It’s a word I had got used to. Right after my examinations were over. The fact that my examinations were ongoing did stop me from sitting on the Internet every night.
But it did not, or rather, could not stop me from pursuing my hobbies. In fact, I liked them.
They gave me some much-needed relaxation after a stressful day writing down all that you revised the last night on a booklet consisting eight pages.
Sure I liked it. Frankly speaking, the hobby was photography at day and night. Oh yes, I like to refer to photography at night as “astrophotography”.
Many of those close to me, must have realized by now, that Orion is one of my favourite constellations.
Well, not really, or maybe really. It’s my favourite when it comes to wide-field astrophotography, not when I’m jabbering about high-magnification astrophotography.
The first job that I consider, before sharing an image, is identifying the constellations. Well, when it comes to winter constellations, Orion is always unmistakable.
In fact, I’ve developed my “mental systems” to use Orion as a ‘reference guide’ for locating other constellations.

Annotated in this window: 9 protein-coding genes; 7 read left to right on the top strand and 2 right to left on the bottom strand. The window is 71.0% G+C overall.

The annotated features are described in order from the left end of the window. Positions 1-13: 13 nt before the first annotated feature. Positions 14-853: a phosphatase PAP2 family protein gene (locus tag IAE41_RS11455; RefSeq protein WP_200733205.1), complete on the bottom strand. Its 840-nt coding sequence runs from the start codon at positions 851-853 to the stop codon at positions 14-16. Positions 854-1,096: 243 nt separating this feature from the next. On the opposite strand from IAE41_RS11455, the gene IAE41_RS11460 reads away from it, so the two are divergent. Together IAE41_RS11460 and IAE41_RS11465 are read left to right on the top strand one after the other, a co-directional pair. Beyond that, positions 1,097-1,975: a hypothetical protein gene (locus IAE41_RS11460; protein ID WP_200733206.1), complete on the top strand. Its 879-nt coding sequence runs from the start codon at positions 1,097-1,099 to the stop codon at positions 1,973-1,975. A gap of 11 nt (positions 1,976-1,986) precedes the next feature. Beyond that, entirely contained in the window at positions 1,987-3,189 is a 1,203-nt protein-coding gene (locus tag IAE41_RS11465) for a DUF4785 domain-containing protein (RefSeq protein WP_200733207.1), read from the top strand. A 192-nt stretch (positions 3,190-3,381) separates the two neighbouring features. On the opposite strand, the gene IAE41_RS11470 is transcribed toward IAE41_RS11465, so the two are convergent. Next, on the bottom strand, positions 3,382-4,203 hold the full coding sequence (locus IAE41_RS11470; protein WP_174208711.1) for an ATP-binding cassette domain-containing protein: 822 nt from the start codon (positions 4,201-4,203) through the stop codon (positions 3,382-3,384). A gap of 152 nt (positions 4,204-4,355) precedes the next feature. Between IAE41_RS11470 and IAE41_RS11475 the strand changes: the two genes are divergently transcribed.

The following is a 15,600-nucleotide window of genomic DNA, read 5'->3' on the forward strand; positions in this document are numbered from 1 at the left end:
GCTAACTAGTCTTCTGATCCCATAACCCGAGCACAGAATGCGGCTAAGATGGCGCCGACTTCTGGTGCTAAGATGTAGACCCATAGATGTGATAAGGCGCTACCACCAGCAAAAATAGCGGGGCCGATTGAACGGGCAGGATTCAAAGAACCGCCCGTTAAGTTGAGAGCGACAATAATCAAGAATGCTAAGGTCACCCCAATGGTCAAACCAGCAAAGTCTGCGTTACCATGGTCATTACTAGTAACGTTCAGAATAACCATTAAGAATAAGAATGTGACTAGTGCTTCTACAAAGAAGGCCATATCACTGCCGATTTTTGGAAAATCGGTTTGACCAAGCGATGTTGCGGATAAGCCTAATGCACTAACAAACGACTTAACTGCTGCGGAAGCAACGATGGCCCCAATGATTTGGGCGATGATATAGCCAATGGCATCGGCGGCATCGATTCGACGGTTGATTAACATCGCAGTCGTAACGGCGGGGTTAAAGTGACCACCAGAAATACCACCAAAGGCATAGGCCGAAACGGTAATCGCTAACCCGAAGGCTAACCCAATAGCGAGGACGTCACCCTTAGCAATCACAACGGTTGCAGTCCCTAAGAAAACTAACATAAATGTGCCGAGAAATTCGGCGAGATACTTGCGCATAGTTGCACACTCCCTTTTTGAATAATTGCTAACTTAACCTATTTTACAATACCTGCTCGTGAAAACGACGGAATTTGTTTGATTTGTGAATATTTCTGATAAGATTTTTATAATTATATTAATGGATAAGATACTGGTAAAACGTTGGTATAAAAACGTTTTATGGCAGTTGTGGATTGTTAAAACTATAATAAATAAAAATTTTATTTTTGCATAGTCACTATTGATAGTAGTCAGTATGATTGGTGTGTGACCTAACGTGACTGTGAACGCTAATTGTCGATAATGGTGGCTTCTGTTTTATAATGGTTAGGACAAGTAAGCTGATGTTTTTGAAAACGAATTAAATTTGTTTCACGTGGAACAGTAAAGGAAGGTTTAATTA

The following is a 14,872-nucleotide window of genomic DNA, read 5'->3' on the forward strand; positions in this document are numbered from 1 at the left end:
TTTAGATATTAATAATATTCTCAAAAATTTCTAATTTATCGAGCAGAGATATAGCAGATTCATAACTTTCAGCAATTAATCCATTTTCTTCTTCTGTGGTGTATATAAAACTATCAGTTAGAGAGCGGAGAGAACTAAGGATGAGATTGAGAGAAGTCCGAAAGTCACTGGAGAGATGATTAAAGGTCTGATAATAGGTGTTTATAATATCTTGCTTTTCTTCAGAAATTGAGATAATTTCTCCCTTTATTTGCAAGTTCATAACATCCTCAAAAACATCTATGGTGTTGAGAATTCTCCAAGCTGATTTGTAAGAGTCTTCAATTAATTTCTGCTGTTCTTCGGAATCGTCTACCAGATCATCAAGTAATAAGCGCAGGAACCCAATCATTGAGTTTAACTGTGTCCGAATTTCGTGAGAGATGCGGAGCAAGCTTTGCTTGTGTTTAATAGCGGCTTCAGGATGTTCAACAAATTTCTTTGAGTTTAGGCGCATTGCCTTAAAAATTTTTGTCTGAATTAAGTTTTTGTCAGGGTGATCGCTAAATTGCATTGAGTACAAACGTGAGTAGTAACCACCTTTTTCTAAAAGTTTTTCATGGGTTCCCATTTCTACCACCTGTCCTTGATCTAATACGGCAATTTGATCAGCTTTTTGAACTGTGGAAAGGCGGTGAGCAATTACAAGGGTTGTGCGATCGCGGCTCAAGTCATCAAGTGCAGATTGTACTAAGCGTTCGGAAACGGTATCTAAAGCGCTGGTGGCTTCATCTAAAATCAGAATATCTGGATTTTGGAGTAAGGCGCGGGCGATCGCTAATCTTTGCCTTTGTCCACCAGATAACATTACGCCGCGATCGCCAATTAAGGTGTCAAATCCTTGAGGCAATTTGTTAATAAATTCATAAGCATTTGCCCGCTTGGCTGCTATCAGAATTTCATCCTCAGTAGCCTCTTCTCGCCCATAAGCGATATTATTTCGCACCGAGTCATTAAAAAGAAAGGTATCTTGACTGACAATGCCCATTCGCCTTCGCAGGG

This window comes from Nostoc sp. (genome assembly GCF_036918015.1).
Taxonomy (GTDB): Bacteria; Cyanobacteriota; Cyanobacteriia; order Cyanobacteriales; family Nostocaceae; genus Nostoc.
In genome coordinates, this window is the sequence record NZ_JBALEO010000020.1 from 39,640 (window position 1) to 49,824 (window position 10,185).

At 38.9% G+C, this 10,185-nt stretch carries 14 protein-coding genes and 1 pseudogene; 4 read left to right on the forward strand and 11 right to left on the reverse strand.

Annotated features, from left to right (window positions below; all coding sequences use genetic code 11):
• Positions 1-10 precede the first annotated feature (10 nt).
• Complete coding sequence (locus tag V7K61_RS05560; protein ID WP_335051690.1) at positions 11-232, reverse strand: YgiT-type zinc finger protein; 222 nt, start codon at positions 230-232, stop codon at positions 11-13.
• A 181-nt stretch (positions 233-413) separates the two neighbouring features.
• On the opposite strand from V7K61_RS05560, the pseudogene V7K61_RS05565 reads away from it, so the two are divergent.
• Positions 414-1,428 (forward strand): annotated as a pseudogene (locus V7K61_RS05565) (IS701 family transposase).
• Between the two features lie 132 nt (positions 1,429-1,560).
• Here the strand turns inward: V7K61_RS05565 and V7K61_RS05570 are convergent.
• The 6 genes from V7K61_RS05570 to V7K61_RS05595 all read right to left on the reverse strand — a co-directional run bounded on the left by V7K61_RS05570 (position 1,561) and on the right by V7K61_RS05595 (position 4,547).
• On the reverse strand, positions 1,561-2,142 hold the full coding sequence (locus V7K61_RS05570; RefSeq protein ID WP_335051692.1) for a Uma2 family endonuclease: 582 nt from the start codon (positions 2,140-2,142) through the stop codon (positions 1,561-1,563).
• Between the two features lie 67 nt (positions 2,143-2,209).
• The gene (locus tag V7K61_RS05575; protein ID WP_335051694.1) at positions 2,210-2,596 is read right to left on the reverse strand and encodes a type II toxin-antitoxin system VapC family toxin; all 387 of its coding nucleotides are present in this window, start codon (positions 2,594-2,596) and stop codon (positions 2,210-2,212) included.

Orion’s Belt, that “line” of three stars in the middle, is always very easy to identify. So is the brightest star in Orion, Betelgeuse, the yellowish star visible above Orion’s Belt.
Orion itself is a fascinating constellation. It houses three of the most well-recognized and stunning of astrophotography targets:
- The Orion Nebula
- The Horsehead Nebula
- The Flame Nebula
Not to mention others. All of these have awed astrophotographers, amateur and professional alike: by their stunning beauty compared to their relatively-easy photogenesis.
If you have Orion, you’re bound to have the Bull somewhere near. So, in comes Taurus a bit right of Orion.
It is easily recognized by the v-shape line of stars at the centre, and the Pleiades Open Cluster extending northwards from there.
That small mass of five stars that you see to the far middle-right of the image is an open cluster of 5 young stars, the Pleiades.
The yellowish star on top of the left stem of the “V” is Aldebaran, the brightest star in Taurus.
Running from the bottom of Orion, is “The River”: Eridanus. As the name might imply, it’s the longest constellation. Albeit one of the faintest too. So, spotting Eridanus from a metropolitan city can only be in astrometry and planetarium software!
That’s enough talk. Now, let’s get to the technical details. Anyone interested? Or not interested? I won’t pause for a reply!
EXIF Data Instrument: Camera Model: Sony NEX-3 Focal Length: 18 mm Focal Ratio: f/3.5 Exposure Time: 30"ISO: 200 Calibration Frames Dark Frames: 3 (30", 20", 10") Bias Frames: 3 (1/10", 1/20", 1/30") Post Processing Calibration: DeepSkyStacker Histogram Stretching: Adobe Photoshop Final Touches: Adobe Lightroom More Details About Astrometry http://nova.astrometry.net/user_images/232299#annotated